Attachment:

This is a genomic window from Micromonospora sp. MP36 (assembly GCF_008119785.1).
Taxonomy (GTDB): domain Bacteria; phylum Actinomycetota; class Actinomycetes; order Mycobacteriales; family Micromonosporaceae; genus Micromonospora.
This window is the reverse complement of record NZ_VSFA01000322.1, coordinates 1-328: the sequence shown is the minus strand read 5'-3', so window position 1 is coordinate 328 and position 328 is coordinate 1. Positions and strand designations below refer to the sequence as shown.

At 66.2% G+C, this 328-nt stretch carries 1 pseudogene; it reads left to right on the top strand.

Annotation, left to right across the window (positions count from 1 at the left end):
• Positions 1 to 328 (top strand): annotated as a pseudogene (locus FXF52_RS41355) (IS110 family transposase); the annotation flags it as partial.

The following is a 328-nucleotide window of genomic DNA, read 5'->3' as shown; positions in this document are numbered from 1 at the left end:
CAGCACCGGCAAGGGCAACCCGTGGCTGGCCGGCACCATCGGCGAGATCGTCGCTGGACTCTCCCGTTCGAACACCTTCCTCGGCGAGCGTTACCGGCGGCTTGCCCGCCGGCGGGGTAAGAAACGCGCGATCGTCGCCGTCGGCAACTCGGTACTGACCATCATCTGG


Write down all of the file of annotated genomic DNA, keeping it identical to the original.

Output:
This is a genomic window from Micromonospora sp. MP36 (assembly GCF_008119785.1).
Taxonomy (GTDB): domain Bacteria; phylum Actinomycetota; class Actinomycetes; order Mycobacteriales; family Micromonosporaceae; genus Micromonospora.
This window is the reverse complement of record NZ_VSFA01000322.1, coordinates 1-328: the sequence shown is the minus strand read 5'-3', so window position 1 is coordinate 328 and position 328 is coordinate 1. Positions and strand designations below refer to the sequence as shown.

At 66.2% G+C, this 328-nt stretch carries 1 pseudogene; it reads left to right on the top strand.

Annotation, left to right across the window (positions count from 1 at the left end):
• Positions 1 to 328 (top strand): annotated as a pseudogene (locus FXF52_RS41355) (IS110 family transposase); the annotation flags it as partial.

The following is a 328-nucleotide window of genomic DNA, read 5'->3' as shown; positions in this document are numbered from 1 at the left end:
CAGCACCGGCAAGGGCAACCCGTGGCTGGCCGGCACCATCGGCGAGATCGTCGCTGGACTCTCCCGTTCGAACACCTTCCTCGGCGAGCGTTACCGGCGGCTTGCCCGCCGGCGGGGTAAGAAACGCGCGATCGTCGCCGTCGGCAACTCGGTACTGACCATCATCTGG